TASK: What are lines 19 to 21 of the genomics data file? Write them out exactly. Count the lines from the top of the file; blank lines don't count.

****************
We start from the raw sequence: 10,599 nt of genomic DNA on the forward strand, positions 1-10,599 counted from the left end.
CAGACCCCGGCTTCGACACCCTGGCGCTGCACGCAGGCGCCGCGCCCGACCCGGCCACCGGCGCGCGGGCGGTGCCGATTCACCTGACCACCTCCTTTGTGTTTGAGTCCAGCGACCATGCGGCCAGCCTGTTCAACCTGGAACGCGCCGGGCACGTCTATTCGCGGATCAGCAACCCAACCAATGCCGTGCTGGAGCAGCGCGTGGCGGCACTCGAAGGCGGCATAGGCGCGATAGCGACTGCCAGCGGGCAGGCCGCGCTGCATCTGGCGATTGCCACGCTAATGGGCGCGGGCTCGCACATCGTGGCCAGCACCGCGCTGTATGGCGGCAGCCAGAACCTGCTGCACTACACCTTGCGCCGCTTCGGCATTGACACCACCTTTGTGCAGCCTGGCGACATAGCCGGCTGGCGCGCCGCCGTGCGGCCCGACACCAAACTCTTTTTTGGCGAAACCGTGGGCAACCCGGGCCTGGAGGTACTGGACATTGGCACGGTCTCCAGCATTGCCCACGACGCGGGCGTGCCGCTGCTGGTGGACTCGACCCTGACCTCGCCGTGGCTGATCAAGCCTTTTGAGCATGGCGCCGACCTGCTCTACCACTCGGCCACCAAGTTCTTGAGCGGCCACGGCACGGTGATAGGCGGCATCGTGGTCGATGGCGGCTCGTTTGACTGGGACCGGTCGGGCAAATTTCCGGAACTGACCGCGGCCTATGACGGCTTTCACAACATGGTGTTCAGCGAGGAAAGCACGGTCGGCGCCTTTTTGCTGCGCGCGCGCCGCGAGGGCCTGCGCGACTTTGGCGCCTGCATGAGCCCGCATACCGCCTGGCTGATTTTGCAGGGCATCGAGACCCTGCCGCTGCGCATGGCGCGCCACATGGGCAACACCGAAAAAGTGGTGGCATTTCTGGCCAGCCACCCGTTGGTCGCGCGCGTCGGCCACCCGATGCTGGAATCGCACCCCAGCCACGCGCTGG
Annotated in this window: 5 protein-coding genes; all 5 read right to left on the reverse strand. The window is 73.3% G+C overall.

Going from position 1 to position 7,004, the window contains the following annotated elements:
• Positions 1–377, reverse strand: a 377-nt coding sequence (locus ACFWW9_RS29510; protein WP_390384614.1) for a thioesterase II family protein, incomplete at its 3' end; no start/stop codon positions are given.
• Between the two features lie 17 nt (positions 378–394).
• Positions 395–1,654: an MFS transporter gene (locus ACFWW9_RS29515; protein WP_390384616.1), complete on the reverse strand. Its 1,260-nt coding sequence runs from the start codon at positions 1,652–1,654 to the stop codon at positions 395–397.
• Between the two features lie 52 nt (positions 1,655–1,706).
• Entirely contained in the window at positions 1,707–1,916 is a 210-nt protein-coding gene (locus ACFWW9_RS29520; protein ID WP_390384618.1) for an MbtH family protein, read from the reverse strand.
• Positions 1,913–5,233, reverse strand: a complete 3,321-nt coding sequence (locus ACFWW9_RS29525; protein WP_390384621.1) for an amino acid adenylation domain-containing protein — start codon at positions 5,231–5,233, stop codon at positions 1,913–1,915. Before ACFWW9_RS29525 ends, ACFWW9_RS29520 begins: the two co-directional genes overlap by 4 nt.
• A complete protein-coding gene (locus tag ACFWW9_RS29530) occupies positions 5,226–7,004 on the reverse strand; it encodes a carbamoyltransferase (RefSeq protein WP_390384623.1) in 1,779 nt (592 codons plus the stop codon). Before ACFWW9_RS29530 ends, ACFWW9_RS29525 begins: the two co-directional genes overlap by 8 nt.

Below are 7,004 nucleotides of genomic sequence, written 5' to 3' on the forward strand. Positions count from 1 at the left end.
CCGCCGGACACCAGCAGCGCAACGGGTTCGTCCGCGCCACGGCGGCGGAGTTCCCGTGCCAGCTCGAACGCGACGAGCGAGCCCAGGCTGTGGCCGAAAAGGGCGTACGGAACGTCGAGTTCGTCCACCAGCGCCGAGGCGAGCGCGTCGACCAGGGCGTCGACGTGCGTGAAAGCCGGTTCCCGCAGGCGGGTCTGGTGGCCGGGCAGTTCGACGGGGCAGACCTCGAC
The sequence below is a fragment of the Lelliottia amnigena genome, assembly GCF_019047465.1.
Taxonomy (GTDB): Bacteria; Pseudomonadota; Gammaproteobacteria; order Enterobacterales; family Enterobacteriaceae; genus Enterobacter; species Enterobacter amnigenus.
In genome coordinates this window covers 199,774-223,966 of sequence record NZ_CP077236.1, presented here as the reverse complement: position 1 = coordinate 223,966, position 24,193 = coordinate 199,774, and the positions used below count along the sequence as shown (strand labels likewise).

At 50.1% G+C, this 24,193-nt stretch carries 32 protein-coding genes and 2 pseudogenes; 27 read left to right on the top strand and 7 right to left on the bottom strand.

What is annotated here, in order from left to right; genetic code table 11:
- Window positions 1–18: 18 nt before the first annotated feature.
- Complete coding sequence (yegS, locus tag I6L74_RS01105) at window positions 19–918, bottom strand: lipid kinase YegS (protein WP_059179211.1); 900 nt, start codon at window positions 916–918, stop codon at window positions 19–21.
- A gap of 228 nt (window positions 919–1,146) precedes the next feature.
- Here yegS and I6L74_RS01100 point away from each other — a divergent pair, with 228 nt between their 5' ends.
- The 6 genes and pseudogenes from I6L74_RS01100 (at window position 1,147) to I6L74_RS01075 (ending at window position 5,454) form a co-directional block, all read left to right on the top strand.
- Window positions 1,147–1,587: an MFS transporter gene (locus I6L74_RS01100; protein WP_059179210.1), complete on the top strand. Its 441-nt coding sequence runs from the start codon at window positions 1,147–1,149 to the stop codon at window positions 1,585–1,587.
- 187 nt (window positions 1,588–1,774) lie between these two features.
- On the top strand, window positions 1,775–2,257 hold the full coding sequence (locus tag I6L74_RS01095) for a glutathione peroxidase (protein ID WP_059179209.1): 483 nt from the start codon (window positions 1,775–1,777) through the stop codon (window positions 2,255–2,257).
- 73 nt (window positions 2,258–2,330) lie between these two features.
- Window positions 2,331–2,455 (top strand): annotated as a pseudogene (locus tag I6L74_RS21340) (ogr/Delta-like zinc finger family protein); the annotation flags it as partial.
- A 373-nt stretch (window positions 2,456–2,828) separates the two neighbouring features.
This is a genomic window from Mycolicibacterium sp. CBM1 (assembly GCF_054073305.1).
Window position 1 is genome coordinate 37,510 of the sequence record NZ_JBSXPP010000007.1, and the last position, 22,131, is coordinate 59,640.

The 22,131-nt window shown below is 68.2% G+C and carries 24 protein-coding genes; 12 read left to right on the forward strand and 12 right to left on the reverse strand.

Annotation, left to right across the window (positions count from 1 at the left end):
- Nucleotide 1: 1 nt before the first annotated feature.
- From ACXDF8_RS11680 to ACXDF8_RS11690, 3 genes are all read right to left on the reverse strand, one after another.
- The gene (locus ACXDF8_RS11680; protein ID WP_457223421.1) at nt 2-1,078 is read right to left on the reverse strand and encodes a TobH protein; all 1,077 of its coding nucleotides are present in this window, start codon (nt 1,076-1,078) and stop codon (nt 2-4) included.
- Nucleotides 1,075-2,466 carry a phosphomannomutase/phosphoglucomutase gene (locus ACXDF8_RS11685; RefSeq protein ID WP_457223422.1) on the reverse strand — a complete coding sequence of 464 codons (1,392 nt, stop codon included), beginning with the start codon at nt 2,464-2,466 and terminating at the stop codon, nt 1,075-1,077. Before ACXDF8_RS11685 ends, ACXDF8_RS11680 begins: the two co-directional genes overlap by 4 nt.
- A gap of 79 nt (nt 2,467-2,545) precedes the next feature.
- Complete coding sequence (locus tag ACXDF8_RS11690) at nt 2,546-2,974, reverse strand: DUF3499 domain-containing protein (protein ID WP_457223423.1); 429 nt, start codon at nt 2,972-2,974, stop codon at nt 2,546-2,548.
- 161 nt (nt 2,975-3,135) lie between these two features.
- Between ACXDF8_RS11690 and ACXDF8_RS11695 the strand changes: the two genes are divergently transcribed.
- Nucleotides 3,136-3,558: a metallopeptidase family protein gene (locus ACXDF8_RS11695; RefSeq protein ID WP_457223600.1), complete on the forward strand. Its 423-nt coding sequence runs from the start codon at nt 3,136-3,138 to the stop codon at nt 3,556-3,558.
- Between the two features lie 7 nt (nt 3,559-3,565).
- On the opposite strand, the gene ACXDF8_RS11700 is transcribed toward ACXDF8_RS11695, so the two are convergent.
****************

- Window positions 1–18: 18 nt before the first annotated feature.
- Complete coding sequence (yegS, locus tag I6L74_RS01105) at window positions 19–918, bottom strand: lipid kinase YegS (protein WP_059179211.1); 900 nt, start codon at window positions 916–918, stop codon at window positions 19–21.
- A gap of 228 nt (window positions 919–1,146) precedes the next feature.